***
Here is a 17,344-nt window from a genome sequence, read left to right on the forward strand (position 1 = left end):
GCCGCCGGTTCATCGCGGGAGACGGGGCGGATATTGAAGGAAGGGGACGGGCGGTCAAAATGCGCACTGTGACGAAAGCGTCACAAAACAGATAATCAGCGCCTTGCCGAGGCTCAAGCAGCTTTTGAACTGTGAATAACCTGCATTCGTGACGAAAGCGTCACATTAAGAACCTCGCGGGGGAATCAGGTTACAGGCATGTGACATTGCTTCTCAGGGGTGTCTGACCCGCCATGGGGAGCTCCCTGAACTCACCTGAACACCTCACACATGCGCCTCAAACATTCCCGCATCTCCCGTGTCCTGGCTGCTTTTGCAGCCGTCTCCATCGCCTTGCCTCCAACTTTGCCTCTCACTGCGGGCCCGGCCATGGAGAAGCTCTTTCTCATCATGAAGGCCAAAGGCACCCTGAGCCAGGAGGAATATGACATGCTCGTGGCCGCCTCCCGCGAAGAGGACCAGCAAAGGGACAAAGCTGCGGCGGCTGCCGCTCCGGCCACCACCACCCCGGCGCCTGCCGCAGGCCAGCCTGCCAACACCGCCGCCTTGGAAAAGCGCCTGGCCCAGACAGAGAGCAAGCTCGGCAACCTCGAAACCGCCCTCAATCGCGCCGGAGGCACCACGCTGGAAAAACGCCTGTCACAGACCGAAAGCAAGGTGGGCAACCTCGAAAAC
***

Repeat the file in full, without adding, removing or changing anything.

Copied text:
Here is a 17,344-nt window from a genome sequence, read left to right on the forward strand (position 1 = left end):
GCCGCCGGTTCATCGCGGGAGACGGGGCGGATATTGAAGGAAGGGGACGGGCGGTCAAAATGCGCACTGTGACGAAAGCGTCACAAAACAGATAATCAGCGCCTTGCCGAGGCTCAAGCAGCTTTTGAACTGTGAATAACCTGCATTCGTGACGAAAGCGTCACATTAAGAACCTCGCGGGGGAATCAGGTTACAGGCATGTGACATTGCTTCTCAGGGGTGTCTGACCCGCCATGGGGAGCTCCCTGAACTCACCTGAACACCTCACACATGCGCCTCAAACATTCCCGCATCTCCCGTGTCCTGGCTGCTTTTGCAGCCGTCTCCATCGCCTTGCCTCCAACTTTGCCTCTCACTGCGGGCCCGGCCATGGAGAAGCTCTTTCTCATCATGAAGGCCAAAGGCACCCTGAGCCAGGAGGAATATGACATGCTCGTGGCCGCCTCCCGCGAAGAGGACCAGCAAAGGGACAAAGCTGCGGCGGCTGCCGCTCCGGCCACCACCACCCCGGCGCCTGCCGCAGGCCAGCCTGCCAACACCGCCGCCTTGGAAAAGCGCCTGGCCCAGACAGAGAGCAAGCTCGGCAACCTCGAAACCGCCCTCAATCGCGCCGGAGGCACCACGCTGGAAAAACGCCTGTCACAGACCGAAAGCAAGGTGGGCAACCTCGAAAAC